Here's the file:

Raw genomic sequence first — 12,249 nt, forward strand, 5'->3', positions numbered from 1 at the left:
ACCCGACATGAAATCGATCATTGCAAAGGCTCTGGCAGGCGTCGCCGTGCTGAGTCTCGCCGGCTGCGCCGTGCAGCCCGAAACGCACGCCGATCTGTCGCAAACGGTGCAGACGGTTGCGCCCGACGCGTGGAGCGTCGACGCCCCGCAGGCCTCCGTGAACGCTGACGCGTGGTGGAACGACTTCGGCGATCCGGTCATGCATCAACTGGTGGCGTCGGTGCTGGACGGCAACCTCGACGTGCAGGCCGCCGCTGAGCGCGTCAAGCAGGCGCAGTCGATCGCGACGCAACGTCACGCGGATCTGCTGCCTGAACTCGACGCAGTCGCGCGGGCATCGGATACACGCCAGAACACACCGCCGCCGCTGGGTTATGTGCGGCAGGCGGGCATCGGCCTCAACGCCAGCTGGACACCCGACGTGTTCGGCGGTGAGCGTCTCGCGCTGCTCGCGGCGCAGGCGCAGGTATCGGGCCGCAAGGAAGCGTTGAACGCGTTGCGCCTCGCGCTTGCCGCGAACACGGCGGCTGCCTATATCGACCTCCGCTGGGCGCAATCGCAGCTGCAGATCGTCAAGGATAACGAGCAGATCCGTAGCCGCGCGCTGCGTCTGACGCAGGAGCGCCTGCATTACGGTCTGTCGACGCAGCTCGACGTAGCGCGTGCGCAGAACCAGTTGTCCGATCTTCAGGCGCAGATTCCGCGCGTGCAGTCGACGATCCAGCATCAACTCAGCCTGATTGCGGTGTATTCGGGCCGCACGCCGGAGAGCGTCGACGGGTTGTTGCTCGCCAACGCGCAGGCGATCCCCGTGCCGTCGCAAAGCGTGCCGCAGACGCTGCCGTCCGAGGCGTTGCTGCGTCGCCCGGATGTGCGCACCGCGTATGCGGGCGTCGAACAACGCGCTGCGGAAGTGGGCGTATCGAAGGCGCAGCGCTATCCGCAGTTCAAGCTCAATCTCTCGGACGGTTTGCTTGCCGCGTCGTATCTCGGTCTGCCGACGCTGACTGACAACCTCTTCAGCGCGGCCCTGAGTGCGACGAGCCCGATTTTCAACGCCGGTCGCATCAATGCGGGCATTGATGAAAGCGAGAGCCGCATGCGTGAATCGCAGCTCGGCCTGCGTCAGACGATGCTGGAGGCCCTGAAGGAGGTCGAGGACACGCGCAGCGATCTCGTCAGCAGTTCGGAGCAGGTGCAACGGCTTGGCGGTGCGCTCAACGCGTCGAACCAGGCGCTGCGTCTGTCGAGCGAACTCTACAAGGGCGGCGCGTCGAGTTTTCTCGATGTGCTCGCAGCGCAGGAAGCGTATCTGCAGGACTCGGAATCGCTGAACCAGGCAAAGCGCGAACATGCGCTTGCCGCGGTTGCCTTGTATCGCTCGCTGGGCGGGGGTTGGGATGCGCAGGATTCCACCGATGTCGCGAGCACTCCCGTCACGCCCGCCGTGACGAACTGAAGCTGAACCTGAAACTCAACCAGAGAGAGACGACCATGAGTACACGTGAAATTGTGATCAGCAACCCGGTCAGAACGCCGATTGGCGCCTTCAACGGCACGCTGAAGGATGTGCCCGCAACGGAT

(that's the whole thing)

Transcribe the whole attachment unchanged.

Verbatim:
Raw genomic sequence first — 12,249 nt, forward strand, 5'->3', positions numbered from 1 at the left:
ACCCGACATGAAATCGATCATTGCAAAGGCTCTGGCAGGCGTCGCCGTGCTGAGTCTCGCCGGCTGCGCCGTGCAGCCCGAAACGCACGCCGATCTGTCGCAAACGGTGCAGACGGTTGCGCCCGACGCGTGGAGCGTCGACGCCCCGCAGGCCTCCGTGAACGCTGACGCGTGGTGGAACGACTTCGGCGATCCGGTCATGCATCAACTGGTGGCGTCGGTGCTGGACGGCAACCTCGACGTGCAGGCCGCCGCTGAGCGCGTCAAGCAGGCGCAGTCGATCGCGACGCAACGTCACGCGGATCTGCTGCCTGAACTCGACGCAGTCGCGCGGGCATCGGATACACGCCAGAACACACCGCCGCCGCTGGGTTATGTGCGGCAGGCGGGCATCGGCCTCAACGCCAGCTGGACACCCGACGTGTTCGGCGGTGAGCGTCTCGCGCTGCTCGCGGCGCAGGCGCAGGTATCGGGCCGCAAGGAAGCGTTGAACGCGTTGCGCCTCGCGCTTGCCGCGAACACGGCGGCTGCCTATATCGACCTCCGCTGGGCGCAATCGCAGCTGCAGATCGTCAAGGATAACGAGCAGATCCGTAGCCGCGCGCTGCGTCTGACGCAGGAGCGCCTGCATTACGGTCTGTCGACGCAGCTCGACGTAGCGCGTGCGCAGAACCAGTTGTCCGATCTTCAGGCGCAGATTCCGCGCGTGCAGTCGACGATCCAGCATCAACTCAGCCTGATTGCGGTGTATTCGGGCCGCACGCCGGAGAGCGTCGACGGGTTGTTGCTCGCCAACGCGCAGGCGATCCCCGTGCCGTCGCAAAGCGTGCCGCAGACGCTGCCGTCCGAGGCGTTGCTGCGTCGCCCGGATGTGCGCACCGCGTATGCGGGCGTCGAACAACGCGCTGCGGAAGTGGGCGTATCGAAGGCGCAGCGCTATCCGCAGTTCAAGCTCAATCTCTCGGACGGTTTGCTTGCCGCGTCGTATCTCGGTCTGCCGACGCTGACTGACAACCTCTTCAGCGCGGCCCTGAGTGCGACGAGCCCGATTTTCAACGCCGGTCGCATCAATGCGGGCATTGATGAAAGCGAGAGCCGCATGCGTGAATCGCAGCTCGGCCTGCGTCAGACGATGCTGGAGGCCCTGAAGGAGGTCGAGGACACGCGCAGCGATCTCGTCAGCAGTTCGGAGCAGGTGCAACGGCTTGGCGGTGCGCTCAACGCGTCGAACCAGGCGCTGCGTCTGTCGAGCGAACTCTACAAGGGCGGCGCGTCGAGTTTTCTCGATGTGCTCGCAGCGCAGGAAGCGTATCTGCAGGACTCGGAATCGCTGAACCAGGCAAAGCGCGAACATGCGCTTGCCGCGGTTGCCTTGTATCGCTCGCTGGGCGGGGGTTGGGATGCGCAGGATTCCACCGATGTCGCGAGCACTCCCGTCACGCCCGCCGTGACGAACTGAAGCTGAACCTGAAACTCAACCAGAGAGAGACGACCATGAGTACACGTGAAATTGTGATCAGCAACCCGGTCAGAACGCCGATTGGCGCCTTCAACGGCACGCTGAAGGATGTGCCCGCAACGGAT